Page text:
As a scientist I can soundly confirm this suspicion with a solid yes.

• FAB FRESH RAIIINBOOWWWWWRegistered User regular
Chimera wrote: »
HellaJeff wrote: »
Instability of the atmosphere is equal to the rate of change between the beginning of Z and indefinite end of Z where the original rate is Tornado velocity 1 minus the tornado velocity inside the environment divided by the tornado's environmental velocity?

Is it a formula to determine the state of the atmosphere surrounding a tornado based on the velocity of the tornado itself and how it's velocity has changed since Z?

If that's true I would say it is used to project the most likely path of the tornado!

Not quite, but good try! CAPE, or convective available potential energy, is a measure of just how unstable the atmosphere in a given spot is in regards to the potential development of convection. It is measured in j/kg. The more CAPE the greater the chance you will have for storms to form. Tv in the equation stands for virtual temperature and Zf is the height of the level of which free convection can take place and Zn is the height of which neutral buoyancy of a parcel of air rising begins.

Instead of using this equation ourselves, us meteorologists are lazy and send up sounding balloons (aka weather balloons) to fill in the values and then use a computer to draw out a nice Skew-T plot for us to help one visualize the depth and abundance of the values of CAPE and CIN (convective inhibition, the opposite of CAPE) throughout the levels of the atmosphere. They look like this:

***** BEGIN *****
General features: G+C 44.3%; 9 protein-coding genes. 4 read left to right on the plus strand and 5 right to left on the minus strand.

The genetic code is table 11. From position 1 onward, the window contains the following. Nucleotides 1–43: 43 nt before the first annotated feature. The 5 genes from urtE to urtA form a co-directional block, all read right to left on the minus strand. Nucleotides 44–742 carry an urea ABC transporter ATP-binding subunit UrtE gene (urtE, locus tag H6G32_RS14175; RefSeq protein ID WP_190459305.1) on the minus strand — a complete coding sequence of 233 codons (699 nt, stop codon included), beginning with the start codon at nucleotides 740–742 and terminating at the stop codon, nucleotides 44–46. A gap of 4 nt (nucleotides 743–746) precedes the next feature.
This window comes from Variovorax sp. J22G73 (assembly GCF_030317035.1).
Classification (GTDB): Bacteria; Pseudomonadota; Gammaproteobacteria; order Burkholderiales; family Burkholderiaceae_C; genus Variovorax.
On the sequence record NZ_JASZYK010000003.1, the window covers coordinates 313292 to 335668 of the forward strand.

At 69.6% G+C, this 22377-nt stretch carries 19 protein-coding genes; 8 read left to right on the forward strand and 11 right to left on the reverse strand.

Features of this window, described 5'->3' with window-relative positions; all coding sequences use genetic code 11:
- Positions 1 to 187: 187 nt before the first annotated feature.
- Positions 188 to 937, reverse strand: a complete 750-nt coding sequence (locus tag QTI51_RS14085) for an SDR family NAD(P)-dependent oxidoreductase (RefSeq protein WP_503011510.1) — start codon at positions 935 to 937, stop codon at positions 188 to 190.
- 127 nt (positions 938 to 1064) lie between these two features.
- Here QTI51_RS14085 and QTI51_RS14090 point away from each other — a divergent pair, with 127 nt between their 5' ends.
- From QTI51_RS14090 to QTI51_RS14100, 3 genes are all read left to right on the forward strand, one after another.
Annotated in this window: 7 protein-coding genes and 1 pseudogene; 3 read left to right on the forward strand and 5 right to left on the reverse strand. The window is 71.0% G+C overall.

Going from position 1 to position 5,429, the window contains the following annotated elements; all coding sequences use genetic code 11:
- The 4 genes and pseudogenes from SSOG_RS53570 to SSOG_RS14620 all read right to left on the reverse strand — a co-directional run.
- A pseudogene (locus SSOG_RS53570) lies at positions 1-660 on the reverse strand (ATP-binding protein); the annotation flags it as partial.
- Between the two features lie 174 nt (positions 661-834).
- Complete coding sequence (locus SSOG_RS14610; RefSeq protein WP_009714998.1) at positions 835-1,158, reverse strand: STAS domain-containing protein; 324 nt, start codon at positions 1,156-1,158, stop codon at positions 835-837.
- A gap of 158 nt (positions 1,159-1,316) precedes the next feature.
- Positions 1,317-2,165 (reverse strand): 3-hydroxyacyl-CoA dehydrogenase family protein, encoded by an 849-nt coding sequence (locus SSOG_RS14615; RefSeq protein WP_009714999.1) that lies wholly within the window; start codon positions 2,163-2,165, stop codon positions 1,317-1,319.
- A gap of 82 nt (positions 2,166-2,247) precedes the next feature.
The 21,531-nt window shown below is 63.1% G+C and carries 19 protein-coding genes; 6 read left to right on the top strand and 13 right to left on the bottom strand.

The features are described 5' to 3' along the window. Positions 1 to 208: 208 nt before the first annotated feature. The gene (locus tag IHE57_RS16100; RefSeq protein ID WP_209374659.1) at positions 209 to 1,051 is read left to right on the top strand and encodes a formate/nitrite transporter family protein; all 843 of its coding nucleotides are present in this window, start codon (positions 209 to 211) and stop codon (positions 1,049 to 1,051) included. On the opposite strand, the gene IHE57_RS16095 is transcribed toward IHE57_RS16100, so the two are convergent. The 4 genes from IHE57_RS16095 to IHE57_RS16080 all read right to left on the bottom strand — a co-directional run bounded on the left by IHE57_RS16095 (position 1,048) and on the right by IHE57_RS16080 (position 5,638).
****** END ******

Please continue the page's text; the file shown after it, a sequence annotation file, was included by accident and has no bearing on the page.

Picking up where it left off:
These skew-t plots also tell us things like quality of depth of moisture, where the base and anvil of a storm will form, and at what level hail will begin to form.

Awesome! It was fun to try and figure it out without looking up any hints

• Registered User regular
I've got one word for you, and that word is "PSR J1748-2446ad". Ok that's not a word. Shut up.

Notable features:
• Is a pulsar - so it's a spinning ball of pure neutrons jetting fucktons of radiation out of its north and south poles.
• Being a neutron star, it's more spherical than any other object in the universe, manmade or otherwise.
• It's only 20 miles across, but the entire thing is packed more tightly than an atomic nucleus.
• It spins on its axis 716 times per second. That's a full revolution every 1.396 milliseconds.
• If you take its diameter and speed into consideration, the land speed at it's equator is 24% the speed of light! Fuck!

• Put your goddamned hand in the goddamned Box of Pain. Registered User regular
Oh, damn it. Late last week another Nova erupted in fucking prime viewing location from my back yard - the brightest Nova this century - and I've been so busy over the weekend I didn't check my newsfeeds about it until now.

I feel like a damn idiot.